“Once you make a list of target schools, reach out to those coaches and invite them to watch you play,” says Brown. “Call coaches to ask for feedback after they see you play or after they have viewed your profile. Then, ask them if they think you could be a fit for their team.”
“Each coach has a different timeline,” Kowall said. “Student-athletes need to be proactive and have clear and concise communication. Don’t be afraid to call and ask questions.”
Making calls to college coaches can be intimidating at first. Ease your nerves by starting with calls to schools where you think you’d be a shoe-in. Coaches talk on the phone with recruits all the time—they know you’re nervous. Cold calling coaches isn’t always fun, but sticking with it and casting a wide net can give you plenty of options.
If one coach doesn’t see you as a roster fit, be graceful and explore other options,” Keeney said. “Soccer is an art form, not a science.”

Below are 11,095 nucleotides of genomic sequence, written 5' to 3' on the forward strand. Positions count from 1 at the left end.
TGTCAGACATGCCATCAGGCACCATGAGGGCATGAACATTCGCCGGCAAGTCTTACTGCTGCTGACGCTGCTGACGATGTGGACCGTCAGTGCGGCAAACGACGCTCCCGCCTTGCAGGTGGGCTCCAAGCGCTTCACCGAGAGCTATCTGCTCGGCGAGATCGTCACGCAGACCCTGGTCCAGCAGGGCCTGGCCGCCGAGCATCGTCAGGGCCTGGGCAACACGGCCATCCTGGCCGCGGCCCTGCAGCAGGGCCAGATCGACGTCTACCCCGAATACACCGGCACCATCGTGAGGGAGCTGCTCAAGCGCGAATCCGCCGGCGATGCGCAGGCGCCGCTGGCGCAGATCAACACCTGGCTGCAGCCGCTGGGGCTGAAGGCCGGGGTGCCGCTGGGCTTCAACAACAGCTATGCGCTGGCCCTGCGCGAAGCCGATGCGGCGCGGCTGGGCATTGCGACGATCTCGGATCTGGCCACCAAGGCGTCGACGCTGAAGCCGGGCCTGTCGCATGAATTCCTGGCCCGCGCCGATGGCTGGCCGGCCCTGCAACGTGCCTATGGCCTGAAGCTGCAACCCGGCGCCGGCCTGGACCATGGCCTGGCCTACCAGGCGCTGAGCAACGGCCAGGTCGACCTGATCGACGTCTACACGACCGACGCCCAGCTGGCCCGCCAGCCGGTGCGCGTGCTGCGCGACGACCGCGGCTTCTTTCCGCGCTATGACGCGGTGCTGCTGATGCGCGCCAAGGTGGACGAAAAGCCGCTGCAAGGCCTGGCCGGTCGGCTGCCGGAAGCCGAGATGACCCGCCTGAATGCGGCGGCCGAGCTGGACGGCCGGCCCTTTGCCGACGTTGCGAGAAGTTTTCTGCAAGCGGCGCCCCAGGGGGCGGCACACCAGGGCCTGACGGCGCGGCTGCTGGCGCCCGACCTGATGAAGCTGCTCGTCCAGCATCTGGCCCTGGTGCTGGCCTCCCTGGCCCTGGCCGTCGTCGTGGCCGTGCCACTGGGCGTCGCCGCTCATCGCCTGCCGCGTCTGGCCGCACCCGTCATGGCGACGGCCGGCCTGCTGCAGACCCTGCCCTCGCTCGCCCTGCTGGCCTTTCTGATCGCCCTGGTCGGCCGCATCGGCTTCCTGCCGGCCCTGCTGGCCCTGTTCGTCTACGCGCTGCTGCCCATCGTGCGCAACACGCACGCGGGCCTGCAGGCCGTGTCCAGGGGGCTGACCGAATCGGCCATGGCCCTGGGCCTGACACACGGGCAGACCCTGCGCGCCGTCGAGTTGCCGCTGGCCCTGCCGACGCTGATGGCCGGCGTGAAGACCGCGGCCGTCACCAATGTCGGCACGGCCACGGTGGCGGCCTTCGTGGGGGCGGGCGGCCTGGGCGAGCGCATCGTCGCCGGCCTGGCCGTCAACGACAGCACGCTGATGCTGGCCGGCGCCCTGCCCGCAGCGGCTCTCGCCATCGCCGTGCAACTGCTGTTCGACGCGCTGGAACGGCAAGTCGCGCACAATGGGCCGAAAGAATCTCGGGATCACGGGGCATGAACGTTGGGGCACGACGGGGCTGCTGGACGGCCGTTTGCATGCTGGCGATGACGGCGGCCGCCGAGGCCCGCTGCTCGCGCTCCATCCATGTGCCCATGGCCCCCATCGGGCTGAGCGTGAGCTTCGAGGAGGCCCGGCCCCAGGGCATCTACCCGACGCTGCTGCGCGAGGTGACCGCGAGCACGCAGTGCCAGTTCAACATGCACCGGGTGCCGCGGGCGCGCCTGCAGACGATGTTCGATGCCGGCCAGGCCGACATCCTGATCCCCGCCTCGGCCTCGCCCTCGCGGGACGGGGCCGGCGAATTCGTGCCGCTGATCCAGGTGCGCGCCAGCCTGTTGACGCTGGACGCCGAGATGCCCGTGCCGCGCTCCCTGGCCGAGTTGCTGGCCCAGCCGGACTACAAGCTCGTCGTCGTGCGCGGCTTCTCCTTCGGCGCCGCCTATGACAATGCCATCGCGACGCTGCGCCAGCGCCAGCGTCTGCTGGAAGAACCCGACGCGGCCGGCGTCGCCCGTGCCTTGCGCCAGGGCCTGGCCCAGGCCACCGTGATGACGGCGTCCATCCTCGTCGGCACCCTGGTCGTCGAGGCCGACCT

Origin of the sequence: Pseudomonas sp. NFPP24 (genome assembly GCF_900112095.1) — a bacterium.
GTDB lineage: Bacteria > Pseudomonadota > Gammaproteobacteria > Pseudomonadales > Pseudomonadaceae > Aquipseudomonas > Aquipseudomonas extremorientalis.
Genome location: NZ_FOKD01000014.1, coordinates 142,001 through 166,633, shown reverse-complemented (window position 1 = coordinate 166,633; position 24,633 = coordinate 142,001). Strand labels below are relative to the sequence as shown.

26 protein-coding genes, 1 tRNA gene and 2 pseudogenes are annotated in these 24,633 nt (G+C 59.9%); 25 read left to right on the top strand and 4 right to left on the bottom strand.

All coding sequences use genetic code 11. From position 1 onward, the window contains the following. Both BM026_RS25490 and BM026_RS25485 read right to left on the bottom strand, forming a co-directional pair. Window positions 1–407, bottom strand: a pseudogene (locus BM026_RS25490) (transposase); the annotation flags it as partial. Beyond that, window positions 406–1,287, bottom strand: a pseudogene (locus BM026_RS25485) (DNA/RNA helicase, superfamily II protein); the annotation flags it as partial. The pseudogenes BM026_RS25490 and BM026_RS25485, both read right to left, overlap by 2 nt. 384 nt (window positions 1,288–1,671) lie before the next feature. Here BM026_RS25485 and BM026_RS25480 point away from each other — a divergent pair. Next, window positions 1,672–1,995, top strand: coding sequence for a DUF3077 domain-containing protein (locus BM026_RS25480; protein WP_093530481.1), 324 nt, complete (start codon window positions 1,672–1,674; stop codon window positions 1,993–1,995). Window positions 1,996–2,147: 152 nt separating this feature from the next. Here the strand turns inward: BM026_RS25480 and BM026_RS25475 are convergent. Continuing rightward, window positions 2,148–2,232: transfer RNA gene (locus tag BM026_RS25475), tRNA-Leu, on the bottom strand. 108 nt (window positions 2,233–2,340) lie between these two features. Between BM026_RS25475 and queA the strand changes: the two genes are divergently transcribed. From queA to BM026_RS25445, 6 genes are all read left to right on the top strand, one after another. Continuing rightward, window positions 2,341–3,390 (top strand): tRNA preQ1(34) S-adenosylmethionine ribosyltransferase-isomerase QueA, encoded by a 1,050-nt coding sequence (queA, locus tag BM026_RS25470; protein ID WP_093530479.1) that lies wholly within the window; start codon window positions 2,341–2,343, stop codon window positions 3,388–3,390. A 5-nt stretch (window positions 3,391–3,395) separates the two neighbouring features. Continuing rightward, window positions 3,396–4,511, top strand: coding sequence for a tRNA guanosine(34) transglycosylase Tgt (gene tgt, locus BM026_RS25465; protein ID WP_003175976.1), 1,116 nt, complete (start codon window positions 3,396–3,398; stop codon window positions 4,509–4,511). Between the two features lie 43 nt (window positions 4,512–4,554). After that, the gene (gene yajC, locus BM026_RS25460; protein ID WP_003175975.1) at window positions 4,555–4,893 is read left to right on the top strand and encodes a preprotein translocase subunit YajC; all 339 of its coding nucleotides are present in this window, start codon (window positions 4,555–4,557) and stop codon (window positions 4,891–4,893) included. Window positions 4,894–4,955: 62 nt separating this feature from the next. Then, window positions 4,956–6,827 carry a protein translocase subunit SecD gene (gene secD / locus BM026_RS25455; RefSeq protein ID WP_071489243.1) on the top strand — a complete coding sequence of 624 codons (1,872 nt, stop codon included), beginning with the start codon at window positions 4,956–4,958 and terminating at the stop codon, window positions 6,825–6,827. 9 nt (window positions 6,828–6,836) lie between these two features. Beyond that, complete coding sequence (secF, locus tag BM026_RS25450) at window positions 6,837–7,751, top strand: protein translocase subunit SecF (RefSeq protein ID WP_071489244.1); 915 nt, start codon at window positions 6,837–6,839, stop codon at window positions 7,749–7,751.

Video is a great way to get in front of college coaches and convince them to watch you play. Your video should be 3 to 6 minutes long and include 20-25 clips of game action. Depending on your position, show offensive skills, defensive skills and off-the-ball footage. Show a wide-angle, don’t zoom in and out and use an arrow or marker for identification. Be sure to update your video whenever you have new footage to add.
“Video is everything,” says Keeney. “If you’re a field player, you need to film your matches to create highlight reels. Goalkeepers should film intense workouts to demonstrate their prowess around the net.”